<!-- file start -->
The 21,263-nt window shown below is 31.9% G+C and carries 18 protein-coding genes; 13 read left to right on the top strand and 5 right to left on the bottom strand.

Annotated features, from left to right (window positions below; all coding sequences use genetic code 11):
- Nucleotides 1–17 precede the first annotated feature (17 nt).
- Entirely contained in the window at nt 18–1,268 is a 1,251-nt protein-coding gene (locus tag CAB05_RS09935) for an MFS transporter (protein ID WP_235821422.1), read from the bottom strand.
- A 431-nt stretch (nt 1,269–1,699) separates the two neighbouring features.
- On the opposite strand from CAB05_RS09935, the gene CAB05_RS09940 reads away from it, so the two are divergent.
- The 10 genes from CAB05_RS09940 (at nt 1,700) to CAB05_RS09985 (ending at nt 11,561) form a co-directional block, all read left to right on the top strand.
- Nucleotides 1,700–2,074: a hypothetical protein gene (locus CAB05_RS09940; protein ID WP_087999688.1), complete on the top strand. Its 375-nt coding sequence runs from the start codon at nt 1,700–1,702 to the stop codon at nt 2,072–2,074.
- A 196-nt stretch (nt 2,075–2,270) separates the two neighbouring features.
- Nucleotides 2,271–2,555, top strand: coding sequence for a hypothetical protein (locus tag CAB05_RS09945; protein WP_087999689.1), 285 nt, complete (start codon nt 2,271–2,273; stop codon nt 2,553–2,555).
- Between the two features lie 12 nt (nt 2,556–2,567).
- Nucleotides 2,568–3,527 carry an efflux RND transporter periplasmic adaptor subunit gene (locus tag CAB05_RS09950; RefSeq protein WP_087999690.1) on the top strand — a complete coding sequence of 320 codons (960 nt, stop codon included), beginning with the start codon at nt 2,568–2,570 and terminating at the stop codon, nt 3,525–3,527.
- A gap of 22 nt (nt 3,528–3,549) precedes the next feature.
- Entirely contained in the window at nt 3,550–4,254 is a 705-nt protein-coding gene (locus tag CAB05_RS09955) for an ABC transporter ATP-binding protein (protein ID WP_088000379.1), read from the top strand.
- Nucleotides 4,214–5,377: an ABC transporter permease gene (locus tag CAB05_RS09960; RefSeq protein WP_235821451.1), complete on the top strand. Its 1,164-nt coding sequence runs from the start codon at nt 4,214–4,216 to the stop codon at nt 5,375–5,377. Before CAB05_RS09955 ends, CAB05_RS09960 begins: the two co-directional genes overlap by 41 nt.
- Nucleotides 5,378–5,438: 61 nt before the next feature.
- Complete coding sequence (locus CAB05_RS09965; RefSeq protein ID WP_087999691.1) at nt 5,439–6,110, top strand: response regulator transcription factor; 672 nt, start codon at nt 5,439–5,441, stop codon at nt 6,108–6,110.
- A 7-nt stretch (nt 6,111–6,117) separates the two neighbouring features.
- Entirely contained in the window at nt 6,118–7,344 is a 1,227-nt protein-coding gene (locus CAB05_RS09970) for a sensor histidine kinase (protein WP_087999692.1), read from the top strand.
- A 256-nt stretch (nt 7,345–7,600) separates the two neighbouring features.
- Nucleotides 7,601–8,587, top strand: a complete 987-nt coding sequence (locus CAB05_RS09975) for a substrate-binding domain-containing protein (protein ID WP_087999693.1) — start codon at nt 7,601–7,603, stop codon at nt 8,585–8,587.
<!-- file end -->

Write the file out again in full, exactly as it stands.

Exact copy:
The 21,263-nt window shown below is 31.9% G+C and carries 18 protein-coding genes; 13 read left to right on the top strand and 5 right to left on the bottom strand.

Annotated features, from left to right (window positions below; all coding sequences use genetic code 11):
- Nucleotides 1–17 precede the first annotated feature (17 nt).
- Entirely contained in the window at nt 18–1,268 is a 1,251-nt protein-coding gene (locus tag CAB05_RS09935) for an MFS transporter (protein ID WP_235821422.1), read from the bottom strand.
- A 431-nt stretch (nt 1,269–1,699) separates the two neighbouring features.
- On the opposite strand from CAB05_RS09935, the gene CAB05_RS09940 reads away from it, so the two are divergent.
- The 10 genes from CAB05_RS09940 (at nt 1,700) to CAB05_RS09985 (ending at nt 11,561) form a co-directional block, all read left to right on the top strand.
- Nucleotides 1,700–2,074: a hypothetical protein gene (locus CAB05_RS09940; protein ID WP_087999688.1), complete on the top strand. Its 375-nt coding sequence runs from the start codon at nt 1,700–1,702 to the stop codon at nt 2,072–2,074.
- A 196-nt stretch (nt 2,075–2,270) separates the two neighbouring features.
- Nucleotides 2,271–2,555, top strand: coding sequence for a hypothetical protein (locus tag CAB05_RS09945; protein WP_087999689.1), 285 nt, complete (start codon nt 2,271–2,273; stop codon nt 2,553–2,555).
- Between the two features lie 12 nt (nt 2,556–2,567).
- Nucleotides 2,568–3,527 carry an efflux RND transporter periplasmic adaptor subunit gene (locus tag CAB05_RS09950; RefSeq protein WP_087999690.1) on the top strand — a complete coding sequence of 320 codons (960 nt, stop codon included), beginning with the start codon at nt 2,568–2,570 and terminating at the stop codon, nt 3,525–3,527.
- A gap of 22 nt (nt 3,528–3,549) precedes the next feature.
- Entirely contained in the window at nt 3,550–4,254 is a 705-nt protein-coding gene (locus tag CAB05_RS09955) for an ABC transporter ATP-binding protein (protein ID WP_088000379.1), read from the top strand.
- Nucleotides 4,214–5,377: an ABC transporter permease gene (locus tag CAB05_RS09960; RefSeq protein WP_235821451.1), complete on the top strand. Its 1,164-nt coding sequence runs from the start codon at nt 4,214–4,216 to the stop codon at nt 5,375–5,377. Before CAB05_RS09955 ends, CAB05_RS09960 begins: the two co-directional genes overlap by 41 nt.
- Nucleotides 5,378–5,438: 61 nt before the next feature.
- Complete coding sequence (locus CAB05_RS09965; RefSeq protein ID WP_087999691.1) at nt 5,439–6,110, top strand: response regulator transcription factor; 672 nt, start codon at nt 5,439–5,441, stop codon at nt 6,108–6,110.
- A 7-nt stretch (nt 6,111–6,117) separates the two neighbouring features.
- Entirely contained in the window at nt 6,118–7,344 is a 1,227-nt protein-coding gene (locus CAB05_RS09970) for a sensor histidine kinase (protein WP_087999692.1), read from the top strand.
- A 256-nt stretch (nt 7,345–7,600) separates the two neighbouring features.
- Nucleotides 7,601–8,587, top strand: a complete 987-nt coding sequence (locus CAB05_RS09975) for a substrate-binding domain-containing protein (protein ID WP_087999693.1) — start codon at nt 7,601–7,603, stop codon at nt 8,585–8,587.